By: Julianna Macari
It’s 6 a.m. and the beginnings of a sunrise are starting to stream through my window. It’s a new day. He didn’t wake up last night and he is still sleeping at 6 a.m.—I celebrate the little victories. I get out of bed to start the day, but this morning is a little different. I’m not one to leave my house messy at night, but yesterday was a long day and this week has been a long week and this month has been a long month, so I didn’t pick up the house. Instead I had my husband pour me a glass of red wine and I let the tears fall from frustration. “Today is over,” he said. But this day is a new day and I pray for the grace to love. I drink the coffee, pick up yesterday’s mess, and try to let go of the past and start anew.
I grew up as one of eight children. Between babysitting my own siblings, babysitting other children, and reading many books, I felt relatively equipped to be a mom. I’m pretty organized and intentional about most of life and I thought that those gifts would be enough make my vocation of motherhood Pinterest-worthy and perhaps even idyllic. However, focusing on how I think motherhood should be or what it should look like does not allow me to fully experience what the Lord has for me. Focusing on the shoulds takes away from what really is.
The vocation, or call to motherhood is like the vocation to anything. Its purpose it to help make us holy. Its purpose is to help bring us closer to Jesus and closer to Heaven. I so often forget that the road to Heaven will include purification and stretching and growth. The call to motherhood includes just that. May I not run from that, but embrace it.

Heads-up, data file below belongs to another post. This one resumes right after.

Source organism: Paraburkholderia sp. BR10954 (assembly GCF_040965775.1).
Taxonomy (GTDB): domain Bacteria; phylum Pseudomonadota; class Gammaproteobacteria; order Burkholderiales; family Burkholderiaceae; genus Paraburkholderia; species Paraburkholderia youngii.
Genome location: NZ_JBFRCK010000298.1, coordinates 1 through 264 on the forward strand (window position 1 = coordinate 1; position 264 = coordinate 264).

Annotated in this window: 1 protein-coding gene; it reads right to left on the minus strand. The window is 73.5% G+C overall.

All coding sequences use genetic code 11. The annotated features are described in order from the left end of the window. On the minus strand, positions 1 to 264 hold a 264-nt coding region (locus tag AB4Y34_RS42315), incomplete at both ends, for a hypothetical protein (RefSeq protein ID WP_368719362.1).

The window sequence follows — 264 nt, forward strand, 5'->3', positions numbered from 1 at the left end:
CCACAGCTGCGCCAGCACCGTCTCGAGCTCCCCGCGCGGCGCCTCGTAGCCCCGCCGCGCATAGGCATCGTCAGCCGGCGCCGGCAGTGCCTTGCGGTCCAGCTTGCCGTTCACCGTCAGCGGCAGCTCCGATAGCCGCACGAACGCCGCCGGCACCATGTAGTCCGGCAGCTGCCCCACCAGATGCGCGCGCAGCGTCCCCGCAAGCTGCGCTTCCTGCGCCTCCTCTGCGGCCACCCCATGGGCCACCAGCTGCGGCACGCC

When I let myself compare my life to another mom’s Instagram account, when I let myself compare my child to another child, or when I compare my path in life to someone else’s, my joy is stolen. There is no room for true joy and contentment where comparison exists (which is why I’ve took social media out of the picture in my life).
You never really know with certainty what is going on in another person’s life. Someone may be struggling with infertility, an unplanned pregnancy, or emotional or psychological issues. Some people will get married earlier in life and others later. Some people will be stay at home moms and others will work outside of the home. Some people will have big families, small families, biological children or adopted children. Every story of motherhood is different, but we all have the same goal—getting to Heaven. This Mother’s Day, whether you're a mother or just honoring the one in your life, I invite you all to embrace your own story. Your story is the best one and the greatest adventure.